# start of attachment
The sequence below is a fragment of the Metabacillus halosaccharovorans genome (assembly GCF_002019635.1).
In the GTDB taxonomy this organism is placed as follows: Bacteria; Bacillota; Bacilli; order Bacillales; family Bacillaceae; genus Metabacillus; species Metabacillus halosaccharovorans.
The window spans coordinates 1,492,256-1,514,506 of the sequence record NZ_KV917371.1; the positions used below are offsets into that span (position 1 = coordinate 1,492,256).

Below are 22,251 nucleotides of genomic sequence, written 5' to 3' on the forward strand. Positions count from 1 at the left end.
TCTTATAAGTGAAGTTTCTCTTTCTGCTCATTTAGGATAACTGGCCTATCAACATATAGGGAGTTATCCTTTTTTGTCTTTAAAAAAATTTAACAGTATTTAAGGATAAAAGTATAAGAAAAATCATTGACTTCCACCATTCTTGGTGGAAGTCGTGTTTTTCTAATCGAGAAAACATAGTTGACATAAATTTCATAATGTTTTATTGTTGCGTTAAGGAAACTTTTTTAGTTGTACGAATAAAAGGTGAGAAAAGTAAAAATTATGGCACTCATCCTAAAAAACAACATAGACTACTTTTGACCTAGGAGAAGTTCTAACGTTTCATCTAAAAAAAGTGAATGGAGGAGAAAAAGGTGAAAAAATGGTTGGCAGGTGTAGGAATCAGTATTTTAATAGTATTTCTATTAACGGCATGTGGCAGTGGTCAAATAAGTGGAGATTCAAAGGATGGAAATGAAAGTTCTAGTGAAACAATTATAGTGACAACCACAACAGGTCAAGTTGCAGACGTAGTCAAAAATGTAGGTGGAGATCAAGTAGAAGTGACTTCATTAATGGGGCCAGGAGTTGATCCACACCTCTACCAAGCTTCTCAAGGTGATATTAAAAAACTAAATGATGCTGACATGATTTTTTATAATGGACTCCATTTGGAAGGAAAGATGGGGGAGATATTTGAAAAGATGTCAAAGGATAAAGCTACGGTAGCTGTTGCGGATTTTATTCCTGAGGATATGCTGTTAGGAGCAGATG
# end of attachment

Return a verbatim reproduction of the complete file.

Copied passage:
The sequence below is a fragment of the Metabacillus halosaccharovorans genome (assembly GCF_002019635.1).
In the GTDB taxonomy this organism is placed as follows: Bacteria; Bacillota; Bacilli; order Bacillales; family Bacillaceae; genus Metabacillus; species Metabacillus halosaccharovorans.
The window spans coordinates 1,492,256-1,514,506 of the sequence record NZ_KV917371.1; the positions used below are offsets into that span (position 1 = coordinate 1,492,256).

Below are 22,251 nucleotides of genomic sequence, written 5' to 3' on the forward strand. Positions count from 1 at the left end.
TCTTATAAGTGAAGTTTCTCTTTCTGCTCATTTAGGATAACTGGCCTATCAACATATAGGGAGTTATCCTTTTTTGTCTTTAAAAAAATTTAACAGTATTTAAGGATAAAAGTATAAGAAAAATCATTGACTTCCACCATTCTTGGTGGAAGTCGTGTTTTTCTAATCGAGAAAACATAGTTGACATAAATTTCATAATGTTTTATTGTTGCGTTAAGGAAACTTTTTTAGTTGTACGAATAAAAGGTGAGAAAAGTAAAAATTATGGCACTCATCCTAAAAAACAACATAGACTACTTTTGACCTAGGAGAAGTTCTAACGTTTCATCTAAAAAAAGTGAATGGAGGAGAAAAAGGTGAAAAAATGGTTGGCAGGTGTAGGAATCAGTATTTTAATAGTATTTCTATTAACGGCATGTGGCAGTGGTCAAATAAGTGGAGATTCAAAGGATGGAAATGAAAGTTCTAGTGAAACAATTATAGTGACAACCACAACAGGTCAAGTTGCAGACGTAGTCAAAAATGTAGGTGGAGATCAAGTAGAAGTGACTTCATTAATGGGGCCAGGAGTTGATCCACACCTCTACCAAGCTTCTCAAGGTGATATTAAAAAACTAAATGATGCTGACATGATTTTTTATAATGGACTCCATTTGGAAGGAAAGATGGGGGAGATATTTGAAAAGATGTCAAAGGATAAAGCTACGGTAGCTGTTGCGGATTTTATTCCTGAGGATATGCTGTTAGGAGCAGATG